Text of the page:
Given the Russian historical experiences of frequent invasions and the immense death toll (estimated at 27 million) and the destruction the Soviet Union sustained during World War II, the Soviet Union sought to increase security by dominating the internal affairs of countries that bordered it.
The Western Allies were themselves deeply divided in their vision of the new post-war world. Roosevelt's goals - military victory in both Europe and Asia, the achievement of global American economic supremacy over the British Empire, and the creation of a world peace organization - were more global than Churchill's, which were mainly centered on securing control over the Mediterranean, ensuring the survival of the British Empire, and the independence of Eastern European countries as a buffer between the Soviets and the United Kingdom.
Further Allied negotiations concerning the post-war balance took place at the Yalta Conference in February 1945, albeit this conference also failed to reach a firm consensus on the framework for a post-war settlement in Europe.
Following the Allies' May 1945 victory, the Soviets effectively occupied Eastern Europe, while strong US and Western allied forces remained in Western Europe. In Allied-occupied Germany, the Soviet Union, United States, Britain and France established zones of occupation and a loose framework for four-power control.
The 1945 Allied conference in San Francisco established the multi-national United Nations (UN) for the maintenance of world peace, but the enforcement capacity of its Security Council was effectively paralyzed by individual members' ability to use veto power. Accordingly, the UN was essentially converted into an inactive forum for exchanging polemical rhetoric, and the Soviets regarded it almost exclusively as a propaganda tribune.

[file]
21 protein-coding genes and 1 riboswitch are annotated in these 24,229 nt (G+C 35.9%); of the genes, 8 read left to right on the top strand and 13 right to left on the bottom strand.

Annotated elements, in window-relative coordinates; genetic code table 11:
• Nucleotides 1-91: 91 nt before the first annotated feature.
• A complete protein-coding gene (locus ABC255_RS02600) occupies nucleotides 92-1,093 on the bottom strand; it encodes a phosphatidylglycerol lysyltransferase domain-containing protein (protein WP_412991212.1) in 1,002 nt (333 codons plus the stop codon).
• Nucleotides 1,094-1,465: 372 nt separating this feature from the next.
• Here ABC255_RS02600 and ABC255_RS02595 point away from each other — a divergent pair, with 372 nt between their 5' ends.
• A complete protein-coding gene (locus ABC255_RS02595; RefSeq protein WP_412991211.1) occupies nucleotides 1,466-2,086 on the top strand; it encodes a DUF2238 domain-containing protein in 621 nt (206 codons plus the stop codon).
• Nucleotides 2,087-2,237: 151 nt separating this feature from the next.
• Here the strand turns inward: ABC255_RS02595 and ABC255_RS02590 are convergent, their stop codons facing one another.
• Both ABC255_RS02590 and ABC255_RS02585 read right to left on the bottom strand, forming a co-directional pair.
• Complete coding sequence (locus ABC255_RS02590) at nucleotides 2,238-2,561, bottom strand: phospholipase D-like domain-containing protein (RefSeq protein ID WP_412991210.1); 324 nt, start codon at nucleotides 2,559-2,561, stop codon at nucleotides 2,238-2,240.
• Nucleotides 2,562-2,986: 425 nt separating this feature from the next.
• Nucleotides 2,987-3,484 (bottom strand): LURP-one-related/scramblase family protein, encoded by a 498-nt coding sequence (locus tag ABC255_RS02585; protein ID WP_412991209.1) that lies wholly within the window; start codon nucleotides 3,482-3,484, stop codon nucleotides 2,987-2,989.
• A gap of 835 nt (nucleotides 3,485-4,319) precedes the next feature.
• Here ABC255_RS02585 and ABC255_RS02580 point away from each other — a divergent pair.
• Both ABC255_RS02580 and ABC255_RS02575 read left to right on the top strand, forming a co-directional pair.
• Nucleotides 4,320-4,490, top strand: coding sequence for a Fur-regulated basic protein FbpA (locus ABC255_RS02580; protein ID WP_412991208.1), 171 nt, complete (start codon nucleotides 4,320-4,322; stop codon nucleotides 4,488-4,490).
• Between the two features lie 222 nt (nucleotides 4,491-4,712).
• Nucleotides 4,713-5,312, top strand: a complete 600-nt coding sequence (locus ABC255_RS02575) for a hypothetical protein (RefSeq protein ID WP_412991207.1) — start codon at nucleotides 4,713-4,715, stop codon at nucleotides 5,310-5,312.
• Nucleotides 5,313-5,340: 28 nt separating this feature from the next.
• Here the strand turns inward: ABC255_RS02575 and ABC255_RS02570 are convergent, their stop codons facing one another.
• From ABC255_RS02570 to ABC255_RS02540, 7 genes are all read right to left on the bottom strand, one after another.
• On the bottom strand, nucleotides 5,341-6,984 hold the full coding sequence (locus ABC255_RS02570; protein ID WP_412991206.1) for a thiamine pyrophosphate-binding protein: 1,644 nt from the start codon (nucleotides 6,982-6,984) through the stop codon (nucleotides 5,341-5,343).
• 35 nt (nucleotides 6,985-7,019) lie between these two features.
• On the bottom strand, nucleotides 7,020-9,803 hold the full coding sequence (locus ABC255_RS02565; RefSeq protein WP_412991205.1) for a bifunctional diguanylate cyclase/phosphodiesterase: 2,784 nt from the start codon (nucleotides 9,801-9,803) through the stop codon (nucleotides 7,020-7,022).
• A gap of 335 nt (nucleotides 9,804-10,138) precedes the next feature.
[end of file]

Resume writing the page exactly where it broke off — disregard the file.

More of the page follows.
At the Potsdam Conference, which started in late July after Germany's surrender, serious differences emerged over the future development of Germany and Eastern Europe. Moreover, the participants' mounting antipathy and bellicose language served to confirm their suspicions about each others' hostile intentions and entrench their positions. At this conference Truman informed Stalin that the United States possessed a powerful new weapon.
Stalin was aware that the Americans were working on the atomic bomb and, given that the Soviets' own rival program was in place, he reacted to the news calmly. The Soviet leader said he was pleased by the news and expressed the hope that the weapon would be used against Japan. One week after the end of the Potsdam Conference, the US bombed Hiroshima and Nagasaki. Shortly after the attacks, Stalin protested to US officials when Truman offered the Soviets little real influence in occupied Japan.
Beginnings of the Eastern Bloc
During the final stages of World War II, the Soviet Union laid the foundation for the Eastern Bloc by directly annexing several countries as Soviet Socialist Republics that were initially (and effectively) ceded to it by Nazi Germany in the Molotov-Ribbentrop Pact. These included eastern Poland (incorporated into two different SSRs), Latvia (which became the Latvian SSR), Estonia (which became the Estonian SSR),   Lithuania (which became the Lithuanian SSR), part of eastern Finland (which became the Karelo-Finnish SSR) and eastern Romania (which became the Moldavian SSR).
The Eastern European territories liberated from the Nazis and occupied by the Soviet armed forces were added to the Eastern Bloc by converting them into satellite states, such as East Germany, the People's Republic of Poland, the People's Republic of Bulgaria, the People's Republic of Hungary, the Czechoslovak Socialist Republic, the People's Republic of Romania and the People's Republic of Albania.
The Soviet-style regimes that arose in the Bloc not only reproduced Soviet command economies, but also adopted the brutal methods employed by Joseph Stalin and Soviet secret police to suppress real and potential opposition. In Asia, the Red Army had overrun Manchuria in the last month of the war, and went on to occupy the large swathe of Korean territory located north of the 38th parallel.
As part of consolidating Stalin's control over the Eastern Bloc, the NKVD, led by Lavrentiy Beria, supervised the establishment of Soviet-style secret police systems in the Bloc that were supposed to crush anti-communist resistance. When the slightest stirrings of independence emerged in the Bloc, Stalin's strategy matched that of dealing with domestic pre-war rivals: they were removed from power, put on trial, imprisoned, and in several instances, executed.
British Prime Minister Winston Churchill was...